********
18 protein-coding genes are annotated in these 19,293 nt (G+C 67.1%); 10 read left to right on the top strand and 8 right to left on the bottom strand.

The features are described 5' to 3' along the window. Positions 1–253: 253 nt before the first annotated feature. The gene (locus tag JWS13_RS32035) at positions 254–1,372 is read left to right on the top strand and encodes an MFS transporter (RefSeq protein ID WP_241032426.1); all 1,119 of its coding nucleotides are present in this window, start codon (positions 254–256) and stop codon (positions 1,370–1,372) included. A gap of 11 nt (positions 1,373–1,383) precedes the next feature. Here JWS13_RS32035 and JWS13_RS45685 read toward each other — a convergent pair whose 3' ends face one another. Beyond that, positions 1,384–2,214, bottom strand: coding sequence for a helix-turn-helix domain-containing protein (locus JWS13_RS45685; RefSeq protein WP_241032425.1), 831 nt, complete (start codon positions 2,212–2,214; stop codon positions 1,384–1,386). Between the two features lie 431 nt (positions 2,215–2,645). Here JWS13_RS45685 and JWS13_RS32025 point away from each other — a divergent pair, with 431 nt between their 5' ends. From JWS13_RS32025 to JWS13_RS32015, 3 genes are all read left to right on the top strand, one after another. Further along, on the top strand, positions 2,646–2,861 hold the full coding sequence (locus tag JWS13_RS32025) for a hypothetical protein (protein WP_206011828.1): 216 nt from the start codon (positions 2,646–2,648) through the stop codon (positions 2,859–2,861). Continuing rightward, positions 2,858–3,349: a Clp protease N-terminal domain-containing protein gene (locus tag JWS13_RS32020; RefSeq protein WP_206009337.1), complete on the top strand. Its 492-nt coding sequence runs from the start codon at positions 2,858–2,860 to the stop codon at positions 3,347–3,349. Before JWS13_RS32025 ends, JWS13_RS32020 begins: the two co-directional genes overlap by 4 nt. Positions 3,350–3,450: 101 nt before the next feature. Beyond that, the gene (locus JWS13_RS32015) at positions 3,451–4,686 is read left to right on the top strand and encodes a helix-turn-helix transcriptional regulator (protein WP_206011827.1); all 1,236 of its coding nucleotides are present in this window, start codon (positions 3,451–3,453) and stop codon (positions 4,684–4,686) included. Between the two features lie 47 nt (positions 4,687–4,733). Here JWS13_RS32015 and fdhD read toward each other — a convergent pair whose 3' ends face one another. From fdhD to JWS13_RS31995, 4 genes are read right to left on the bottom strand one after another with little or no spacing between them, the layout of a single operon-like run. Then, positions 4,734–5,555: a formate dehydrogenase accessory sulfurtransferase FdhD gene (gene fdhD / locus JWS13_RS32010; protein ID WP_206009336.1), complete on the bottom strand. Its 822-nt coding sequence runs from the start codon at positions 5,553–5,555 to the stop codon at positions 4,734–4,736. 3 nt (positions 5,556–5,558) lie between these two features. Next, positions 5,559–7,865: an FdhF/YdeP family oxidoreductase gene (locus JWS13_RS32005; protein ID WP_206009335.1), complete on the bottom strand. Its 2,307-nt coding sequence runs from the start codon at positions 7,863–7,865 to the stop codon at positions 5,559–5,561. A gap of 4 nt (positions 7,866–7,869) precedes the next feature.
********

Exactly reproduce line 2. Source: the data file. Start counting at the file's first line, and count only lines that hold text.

The features are described 5' to 3' along the window. Positions 1–253: 253 nt before the first annotated feature. The gene (locus tag JWS13_RS32035) at positions 254–1,372 is read left to right on the top strand and encodes an MFS transporter (RefSeq protein ID WP_241032426.1); all 1,119 of its coding nucleotides are present in this window, start codon (positions 254–256) and stop codon (positions 1,370–1,372) included. A gap of 11 nt (positions 1,373–1,383) precedes the next feature. Here JWS13_RS32035 and JWS13_RS45685 read toward each other — a convergent pair whose 3' ends face one another. Beyond that, positions 1,384–2,214, bottom strand: coding sequence for a helix-turn-helix domain-containing protein (locus JWS13_RS45685; RefSeq protein WP_241032425.1), 831 nt, complete (start codon positions 2,212–2,214; stop codon positions 1,384–1,386). Between the two features lie 431 nt (positions 2,215–2,645). Here JWS13_RS45685 and JWS13_RS32025 point away from each other — a divergent pair, with 431 nt between their 5' ends. From JWS13_RS32025 to JWS13_RS32015, 3 genes are all read left to right on the top strand, one after another. Further along, on the top strand, positions 2,646–2,861 hold the full coding sequence (locus tag JWS13_RS32025) for a hypothetical protein (protein WP_206011828.1): 216 nt from the start codon (positions 2,646–2,648) through the stop codon (positions 2,859–2,861). Continuing rightward, positions 2,858–3,349: a Clp protease N-terminal domain-containing protein gene (locus tag JWS13_RS32020; RefSeq protein WP_206009337.1), complete on the top strand. Its 492-nt coding sequence runs from the start codon at positions 2,858–2,860 to the stop codon at positions 3,347–3,349. Before JWS13_RS32025 ends, JWS13_RS32020 begins: the two co-directional genes overlap by 4 nt. Positions 3,350–3,450: 101 nt before the next feature. Beyond that, the gene (locus JWS13_RS32015) at positions 3,451–4,686 is read left to right on the top strand and encodes a helix-turn-helix transcriptional regulator (protein WP_206011827.1); all 1,236 of its coding nucleotides are present in this window, start codon (positions 3,451–3,453) and stop codon (positions 4,684–4,686) included. Between the two features lie 47 nt (positions 4,687–4,733). Here JWS13_RS32015 and fdhD read toward each other — a convergent pair whose 3' ends face one another. From fdhD to JWS13_RS31995, 4 genes are read right to left on the bottom strand one after another with little or no spacing between them, the layout of a single operon-like run. Then, positions 4,734–5,555: a formate dehydrogenase accessory sulfurtransferase FdhD gene (gene fdhD / locus JWS13_RS32010; protein ID WP_206009336.1), complete on the bottom strand. Its 822-nt coding sequence runs from the start codon at positions 5,553–5,555 to the stop codon at positions 4,734–4,736. 3 nt (positions 5,556–5,558) lie between these two features. Next, positions 5,559–7,865: an FdhF/YdeP family oxidoreductase gene (locus JWS13_RS32005; protein ID WP_206009335.1), complete on the bottom strand. Its 2,307-nt coding sequence runs from the start codon at positions 7,863–7,865 to the stop codon at positions 5,559–5,561. A gap of 4 nt (positions 7,866–7,869) precedes the next feature.